The surname of a person


A physically or logically single name, for example, “Cher” or “Pele”, or “Ice Cube” can be tagged as a <surname> to let the single name act as a surname for identification purposes. Where it is allowed by the Tag Set, for example, within a bibliographic reference (the <element-citation> and <mixed-citation> elements), a single name could also be tagged as a <string-name>.

Care should be taken with multipart names to divide the components into family names (<surname>) and personal names (<given-names>) in a culturally appropriate fashion. For example:

  <surname>Llanos De La Torre Quiralte</surname>

  <surname>Gonzalez Martin</surname>

  <given-names>Kenneth Pritchard Carnu</given-names>

  <surname>Ben Gurion</surname>

  <surname>de la Mare</surname>
  <given-names>Walter John</given-names>

  <surname>Toulouse-Lautrec-Monfa, de</surname>
  <given-names>Henri Marie Raymond</given-names>

Conversion Note: The <name> element is one of the few elements in this Tag Set to require a specific element sequence. The idea was that names would be converted to this sequence during import conversion, allowing a publisher or archive to regularize the names in their repository, since names are frequently critical search items. However, that leaves the case of names where the component parts are not in the required order. If the name parts are unknown or untagged in the input to be converted, or if the name would require complex conversion processing, for example, “His Royal Highness The Prince Charles, Prince of Wales and Earl of Chester”, there are several options. The whole name can be put within the element <string-name> where that element is allowed (for example, within a bibliographic reference):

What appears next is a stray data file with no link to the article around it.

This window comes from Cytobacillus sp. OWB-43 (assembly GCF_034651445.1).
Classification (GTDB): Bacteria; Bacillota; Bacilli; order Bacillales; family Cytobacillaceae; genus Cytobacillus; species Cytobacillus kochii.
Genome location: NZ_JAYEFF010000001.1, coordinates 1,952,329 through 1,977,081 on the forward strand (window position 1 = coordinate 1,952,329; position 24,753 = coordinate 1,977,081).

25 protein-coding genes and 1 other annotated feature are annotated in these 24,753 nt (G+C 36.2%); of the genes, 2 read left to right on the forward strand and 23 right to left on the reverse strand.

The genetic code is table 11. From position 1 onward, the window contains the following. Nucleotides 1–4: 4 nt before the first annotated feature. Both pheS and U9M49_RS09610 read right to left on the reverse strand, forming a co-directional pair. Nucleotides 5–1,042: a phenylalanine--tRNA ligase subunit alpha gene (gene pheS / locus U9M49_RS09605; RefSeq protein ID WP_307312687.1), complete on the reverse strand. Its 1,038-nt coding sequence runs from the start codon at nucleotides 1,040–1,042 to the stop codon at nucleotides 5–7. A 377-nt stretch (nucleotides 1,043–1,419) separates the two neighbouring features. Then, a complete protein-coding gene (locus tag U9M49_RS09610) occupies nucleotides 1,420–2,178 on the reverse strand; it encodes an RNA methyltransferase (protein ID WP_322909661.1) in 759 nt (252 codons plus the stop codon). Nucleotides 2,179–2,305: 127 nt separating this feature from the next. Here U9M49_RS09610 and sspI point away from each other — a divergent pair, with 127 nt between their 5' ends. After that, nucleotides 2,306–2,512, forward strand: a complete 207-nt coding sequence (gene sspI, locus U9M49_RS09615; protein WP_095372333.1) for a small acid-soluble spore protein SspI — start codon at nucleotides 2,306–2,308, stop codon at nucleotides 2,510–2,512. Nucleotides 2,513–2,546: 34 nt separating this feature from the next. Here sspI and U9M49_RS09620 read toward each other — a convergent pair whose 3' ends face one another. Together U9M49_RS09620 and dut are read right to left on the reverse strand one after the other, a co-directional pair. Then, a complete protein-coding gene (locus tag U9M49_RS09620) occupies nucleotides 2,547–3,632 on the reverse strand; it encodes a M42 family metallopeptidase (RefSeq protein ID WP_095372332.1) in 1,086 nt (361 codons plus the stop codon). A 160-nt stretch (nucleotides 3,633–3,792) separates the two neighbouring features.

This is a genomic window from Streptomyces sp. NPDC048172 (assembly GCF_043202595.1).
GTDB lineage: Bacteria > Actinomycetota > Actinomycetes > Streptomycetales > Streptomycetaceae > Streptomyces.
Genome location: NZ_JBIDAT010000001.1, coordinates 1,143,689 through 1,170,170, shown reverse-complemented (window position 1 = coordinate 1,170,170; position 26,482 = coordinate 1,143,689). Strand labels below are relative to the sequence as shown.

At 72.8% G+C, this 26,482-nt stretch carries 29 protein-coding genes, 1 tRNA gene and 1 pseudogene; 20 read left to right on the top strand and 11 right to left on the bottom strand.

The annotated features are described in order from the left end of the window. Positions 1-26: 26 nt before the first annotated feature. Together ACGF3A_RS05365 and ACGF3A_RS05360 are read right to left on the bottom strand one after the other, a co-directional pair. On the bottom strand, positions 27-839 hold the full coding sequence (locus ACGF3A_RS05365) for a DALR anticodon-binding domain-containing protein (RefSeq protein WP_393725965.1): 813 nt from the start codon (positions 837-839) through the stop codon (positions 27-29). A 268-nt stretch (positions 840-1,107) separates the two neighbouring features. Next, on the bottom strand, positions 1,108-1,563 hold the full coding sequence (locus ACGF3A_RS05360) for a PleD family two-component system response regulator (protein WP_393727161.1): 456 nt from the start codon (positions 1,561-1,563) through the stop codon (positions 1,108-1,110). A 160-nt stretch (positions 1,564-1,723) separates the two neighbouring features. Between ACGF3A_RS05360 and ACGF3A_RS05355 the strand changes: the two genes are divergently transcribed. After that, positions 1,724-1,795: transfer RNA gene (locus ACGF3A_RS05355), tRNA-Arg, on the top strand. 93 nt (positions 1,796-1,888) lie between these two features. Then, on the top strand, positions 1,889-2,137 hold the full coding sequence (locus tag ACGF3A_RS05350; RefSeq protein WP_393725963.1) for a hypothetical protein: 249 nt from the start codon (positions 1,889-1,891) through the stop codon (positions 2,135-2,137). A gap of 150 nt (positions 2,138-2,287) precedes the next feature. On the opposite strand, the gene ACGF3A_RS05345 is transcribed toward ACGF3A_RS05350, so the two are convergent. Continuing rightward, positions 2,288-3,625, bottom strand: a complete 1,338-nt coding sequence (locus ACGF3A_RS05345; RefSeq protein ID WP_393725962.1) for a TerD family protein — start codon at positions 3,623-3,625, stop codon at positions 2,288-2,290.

<string-name>His Royal Highness The Prince Charles, Prince of Wales and Earl of Chester </string-name>

Since the <string-name> element permits the tagging of name parts within it, “Charles” could be tagged as a <given-names> element and the <prefix> element and <suffix> element used to tag the remainder, but such tagging is likely to be rare.

If the complexity is less or the element <string-name> is not allowed in the context, the entire name can be placed into the <surname> element. For example:

<surname>Prince Charles</surname>


initials Initials of Given Names

Content Model

<!ELEMENT  surname      (#PCDATA %surname-elements;)*                >

Expanded Content Model

(#PCDATA | bold | italic | monospace | overline | overline-start | overline-end | roman | sans-serif | sc | strike | underline | underline-start | underline-end | named-content | styled-content | sub | sup)*


Any combination of:

This element may be contained in:

<name>, <speaker>, <string-name>

Example 1

In article meta-data

<book-id pub-id-type="other">handbook</book-id>
<book-title>The NCBI Handbook</book-title>
<contrib contrib-type="editor" rid="bid.m.1">
<contrib contrib-type="editor" rid="bid.m.1">
<aff id="bid.m.1">
<institution>National Center for Biotechnology Information
(NCBI), National Library of Medicine, National Institutes
of Health</institution>,
<addr-line>Bethesda, MD 20892-6510</addr-line>

Example 2

In an element-style bibliographic reference (punctuation and spacing removed):

<ref id="bid.41">
<article-title>A common language for physical mapping
of the human genome</article-title>
<pub-id pub-id-type="pmid">2781285</pub-id>

Example 3

In a mixed-style bibliographic reference (punctuation and spacing preserved):

<ref id="B8"><label>8. </label> 
</string-name>. <article-title>Effects and costs of 
day-care services for the chronically ill: a randomized 
experiment</article-title>. <source>Medical Care</source>:
<year>1980</year>; <volume>18</volume>;
<pub-id pub-id-type="publisher-id">WES-6772889</pub-id>.